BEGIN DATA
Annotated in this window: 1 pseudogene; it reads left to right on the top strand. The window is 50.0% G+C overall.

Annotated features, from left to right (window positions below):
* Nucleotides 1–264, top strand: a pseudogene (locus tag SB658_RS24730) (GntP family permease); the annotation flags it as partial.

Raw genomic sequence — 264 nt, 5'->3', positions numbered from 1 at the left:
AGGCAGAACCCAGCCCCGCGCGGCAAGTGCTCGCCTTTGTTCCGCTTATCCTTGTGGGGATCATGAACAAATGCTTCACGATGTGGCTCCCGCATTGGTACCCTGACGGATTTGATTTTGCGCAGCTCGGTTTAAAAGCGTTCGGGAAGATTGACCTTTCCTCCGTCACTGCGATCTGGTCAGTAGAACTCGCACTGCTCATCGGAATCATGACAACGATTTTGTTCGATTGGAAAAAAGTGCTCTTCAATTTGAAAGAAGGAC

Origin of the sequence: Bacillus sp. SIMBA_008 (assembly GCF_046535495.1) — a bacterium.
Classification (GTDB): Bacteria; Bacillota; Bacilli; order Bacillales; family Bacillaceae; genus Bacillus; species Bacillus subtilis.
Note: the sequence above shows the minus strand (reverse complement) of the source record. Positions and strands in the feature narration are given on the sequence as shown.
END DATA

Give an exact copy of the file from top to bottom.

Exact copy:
Annotated in this window: 1 pseudogene; it reads left to right on the top strand. The window is 50.0% G+C overall.

Annotated features, from left to right (window positions below):
* Nucleotides 1–264, top strand: a pseudogene (locus tag SB658_RS24730) (GntP family permease); the annotation flags it as partial.

Raw genomic sequence — 264 nt, 5'->3', positions numbered from 1 at the left:
AGGCAGAACCCAGCCCCGCGCGGCAAGTGCTCGCCTTTGTTCCGCTTATCCTTGTGGGGATCATGAACAAATGCTTCACGATGTGGCTCCCGCATTGGTACCCTGACGGATTTGATTTTGCGCAGCTCGGTTTAAAAGCGTTCGGGAAGATTGACCTTTCCTCCGTCACTGCGATCTGGTCAGTAGAACTCGCACTGCTCATCGGAATCATGACAACGATTTTGTTCGATTGGAAAAAAGTGCTCTTCAATTTGAAAGAAGGAC

Origin of the sequence: Bacillus sp. SIMBA_008 (assembly GCF_046535495.1) — a bacterium.
Classification (GTDB): Bacteria; Bacillota; Bacilli; order Bacillales; family Bacillaceae; genus Bacillus; species Bacillus subtilis.
Note: the sequence above shows the minus strand (reverse complement) of the source record. Positions and strands in the feature narration are given on the sequence as shown.